WASHINGTON, DC-Eighteen months into a credit freeze, the real estate industry hardly needs an official proclamation that the economy has gone into recession. Still, though, CRE–along with the rest of the nation–got one yesterday when the National Bureau of Economic Research–a private body whose sole mission is to call both the beginning and the end of a recession–announced the downturn’s official arrival as last December. Wall Street, as it has regularly done for the last two months or so, responded with a huge–in this case 679-point–drop.
The current downturn does not meet the official definition of a recession–two consecutive quarters of declining growth. GDP fell 0.5% in the third quarter this year; in Q2, GDP growth registered 2.8%. Still, though, the NBER noted that the economy met another definition of a recession: “a significant decline in economic activity spread across the economy, lasting more than a few months.”
The commercial real estate industry can attest first hand to that–it has been watching its residential counterpart struggle with both sales and financing for the last two years. Indeed, the widespread and–in most cases, careless–securitization of subprime loans is one of the origins of the crisis. CRE began to be directly impacted last August when the CMBS markets shut down. It also received a wake-up call in March when Bear Sterns was acquired by JP Morgan Chase in a Treasury Department-engineered buyout.
With this hard-earned history behind it, news of an official recession “is merely a recognition of what everyone in the commercial real estate industry has known for some time,” John St. Jeanos–a New York-based commercial real estate attorney at Herrick, Feinstein LLP, with a sub-specialty in finance–tells GlobeSt.com. “This is simply the retrospective interpretation of the empirical evidence that is needed to make official what has been patently obvious for many months.”
“The fact that we are in a recession is nothing more than a confirmation of what the commercial real estate industry has known and how the industry has acted for most of 2008,” Barbara Trachtenberg, a partner in DLA Piper’s Real Estate practice in Boston and president-elect of NEWIRE (New England Women in Real Estate), tells GlobeSt.com.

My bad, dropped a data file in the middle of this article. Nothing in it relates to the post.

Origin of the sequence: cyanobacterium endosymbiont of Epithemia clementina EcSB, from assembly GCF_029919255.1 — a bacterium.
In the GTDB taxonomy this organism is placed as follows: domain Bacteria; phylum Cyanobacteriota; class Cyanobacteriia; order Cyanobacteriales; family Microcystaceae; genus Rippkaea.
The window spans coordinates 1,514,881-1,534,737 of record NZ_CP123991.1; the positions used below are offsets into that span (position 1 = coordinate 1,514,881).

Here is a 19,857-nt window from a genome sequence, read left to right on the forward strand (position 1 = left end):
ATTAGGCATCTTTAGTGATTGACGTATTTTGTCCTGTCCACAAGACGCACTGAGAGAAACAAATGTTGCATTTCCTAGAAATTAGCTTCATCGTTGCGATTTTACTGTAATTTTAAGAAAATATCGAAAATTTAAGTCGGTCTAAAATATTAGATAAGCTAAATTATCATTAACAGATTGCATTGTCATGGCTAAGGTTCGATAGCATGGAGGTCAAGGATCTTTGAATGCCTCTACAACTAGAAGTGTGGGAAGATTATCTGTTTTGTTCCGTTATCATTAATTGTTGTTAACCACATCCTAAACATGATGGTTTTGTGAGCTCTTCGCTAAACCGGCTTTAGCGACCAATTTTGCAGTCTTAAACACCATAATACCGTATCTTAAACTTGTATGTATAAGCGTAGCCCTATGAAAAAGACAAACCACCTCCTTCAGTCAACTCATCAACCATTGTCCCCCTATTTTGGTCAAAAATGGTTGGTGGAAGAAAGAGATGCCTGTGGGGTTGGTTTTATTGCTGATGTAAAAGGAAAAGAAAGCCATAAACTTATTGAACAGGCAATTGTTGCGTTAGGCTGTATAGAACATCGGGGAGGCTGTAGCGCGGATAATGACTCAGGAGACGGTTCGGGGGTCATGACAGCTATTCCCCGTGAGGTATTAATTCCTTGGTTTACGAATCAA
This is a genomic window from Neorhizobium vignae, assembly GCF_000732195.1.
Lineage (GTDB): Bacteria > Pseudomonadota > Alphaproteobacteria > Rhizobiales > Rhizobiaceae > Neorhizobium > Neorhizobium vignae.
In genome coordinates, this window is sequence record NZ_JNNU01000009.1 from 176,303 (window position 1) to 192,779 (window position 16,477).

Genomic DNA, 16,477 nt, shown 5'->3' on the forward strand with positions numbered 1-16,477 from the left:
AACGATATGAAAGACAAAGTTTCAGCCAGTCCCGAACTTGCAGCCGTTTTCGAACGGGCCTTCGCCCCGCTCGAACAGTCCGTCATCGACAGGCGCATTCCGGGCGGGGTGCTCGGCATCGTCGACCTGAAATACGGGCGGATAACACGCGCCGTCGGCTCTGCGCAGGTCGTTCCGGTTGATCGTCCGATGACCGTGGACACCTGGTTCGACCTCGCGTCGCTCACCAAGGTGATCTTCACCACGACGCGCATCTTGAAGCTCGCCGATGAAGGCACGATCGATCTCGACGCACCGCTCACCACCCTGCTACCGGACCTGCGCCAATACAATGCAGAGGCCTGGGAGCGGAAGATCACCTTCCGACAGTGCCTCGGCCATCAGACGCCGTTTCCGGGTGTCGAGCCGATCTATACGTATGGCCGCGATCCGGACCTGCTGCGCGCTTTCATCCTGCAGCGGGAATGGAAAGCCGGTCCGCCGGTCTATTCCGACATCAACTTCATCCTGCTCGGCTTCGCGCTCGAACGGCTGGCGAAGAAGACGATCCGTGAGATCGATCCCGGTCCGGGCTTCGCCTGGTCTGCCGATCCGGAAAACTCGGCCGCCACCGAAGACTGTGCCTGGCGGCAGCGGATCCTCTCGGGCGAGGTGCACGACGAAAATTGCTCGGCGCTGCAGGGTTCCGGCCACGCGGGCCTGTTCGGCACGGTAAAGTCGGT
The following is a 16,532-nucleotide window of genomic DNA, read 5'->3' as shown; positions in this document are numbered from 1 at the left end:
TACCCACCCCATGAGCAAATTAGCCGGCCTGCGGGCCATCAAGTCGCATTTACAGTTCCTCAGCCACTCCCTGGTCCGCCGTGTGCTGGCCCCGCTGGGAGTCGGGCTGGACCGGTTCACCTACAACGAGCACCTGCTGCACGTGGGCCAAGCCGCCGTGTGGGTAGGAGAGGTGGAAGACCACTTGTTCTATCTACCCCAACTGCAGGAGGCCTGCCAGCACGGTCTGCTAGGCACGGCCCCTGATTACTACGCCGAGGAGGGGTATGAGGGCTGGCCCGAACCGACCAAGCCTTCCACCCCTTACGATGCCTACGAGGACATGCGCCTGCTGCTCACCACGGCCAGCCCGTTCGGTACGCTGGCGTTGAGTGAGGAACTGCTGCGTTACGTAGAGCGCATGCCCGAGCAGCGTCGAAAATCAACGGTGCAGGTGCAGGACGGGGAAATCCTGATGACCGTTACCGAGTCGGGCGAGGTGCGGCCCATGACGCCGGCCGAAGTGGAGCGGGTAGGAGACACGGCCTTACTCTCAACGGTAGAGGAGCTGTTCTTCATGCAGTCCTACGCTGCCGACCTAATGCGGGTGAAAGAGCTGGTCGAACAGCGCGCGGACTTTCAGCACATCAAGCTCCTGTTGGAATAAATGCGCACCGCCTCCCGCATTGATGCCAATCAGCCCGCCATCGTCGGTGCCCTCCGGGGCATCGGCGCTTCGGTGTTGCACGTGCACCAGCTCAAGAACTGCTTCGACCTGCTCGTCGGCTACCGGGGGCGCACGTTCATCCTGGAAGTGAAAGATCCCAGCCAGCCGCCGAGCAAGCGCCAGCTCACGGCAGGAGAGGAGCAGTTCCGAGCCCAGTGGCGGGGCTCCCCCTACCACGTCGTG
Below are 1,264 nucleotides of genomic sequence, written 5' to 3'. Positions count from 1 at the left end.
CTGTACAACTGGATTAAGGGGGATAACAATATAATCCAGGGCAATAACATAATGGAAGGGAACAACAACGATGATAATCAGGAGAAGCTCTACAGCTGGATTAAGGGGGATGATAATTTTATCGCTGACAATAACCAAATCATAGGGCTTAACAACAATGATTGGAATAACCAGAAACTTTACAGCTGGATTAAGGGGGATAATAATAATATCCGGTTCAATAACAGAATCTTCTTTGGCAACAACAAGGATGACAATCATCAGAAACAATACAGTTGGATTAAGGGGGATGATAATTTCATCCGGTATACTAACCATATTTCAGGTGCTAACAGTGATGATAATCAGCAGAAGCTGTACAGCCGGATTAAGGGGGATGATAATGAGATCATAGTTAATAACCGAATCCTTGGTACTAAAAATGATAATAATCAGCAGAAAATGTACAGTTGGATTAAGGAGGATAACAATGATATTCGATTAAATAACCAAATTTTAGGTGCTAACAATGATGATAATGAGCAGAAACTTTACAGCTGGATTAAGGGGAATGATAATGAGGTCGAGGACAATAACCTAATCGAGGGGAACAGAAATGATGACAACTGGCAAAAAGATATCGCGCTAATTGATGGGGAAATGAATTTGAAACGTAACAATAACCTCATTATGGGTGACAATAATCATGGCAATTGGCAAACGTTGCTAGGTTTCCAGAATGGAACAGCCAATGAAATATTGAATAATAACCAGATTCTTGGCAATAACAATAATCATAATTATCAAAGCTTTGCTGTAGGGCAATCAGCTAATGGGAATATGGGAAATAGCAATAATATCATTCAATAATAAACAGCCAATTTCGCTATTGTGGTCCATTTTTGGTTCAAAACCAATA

She points out, “The only part of this information that is new is that it provides a starting point for the recession–December, 2007. For optimists using history as their guide, that means the end is near–probably within six months, which means that we have passed the halfway point. For others who take the view that this will be a longer than average recession, it simply means that we are almost one year through the pain.”
More important to the CRE industry is not the question of what, but when–as in: When will the credit markets unlock?
For his part, St. Jeanos doesn’t “envision much of an effect on liquidity in the commercial real estate market, nor do the majority of the firm’s developer clients, whom I counsel on finance issues. An aura of impending recession, or a real-time sense that we are in a recession, affects the credit markets far more than an official proclamation of the obvious: that we have been in an economic recession for months now.”
Trachtenberg says she doubts that lenders will suddenly become optimists, assume that the end of the recession is near and start the dollars flowing again. “However, I also don’t think that this news is going to significantly tighten underwriting standards or significantly reduce the amount of deal flow from its current levels. My view is that the existence of the recession has already been taken into account.”Indeed, the CRE industry has absorbed far more in the last few months than the mere fact of a recession. For example: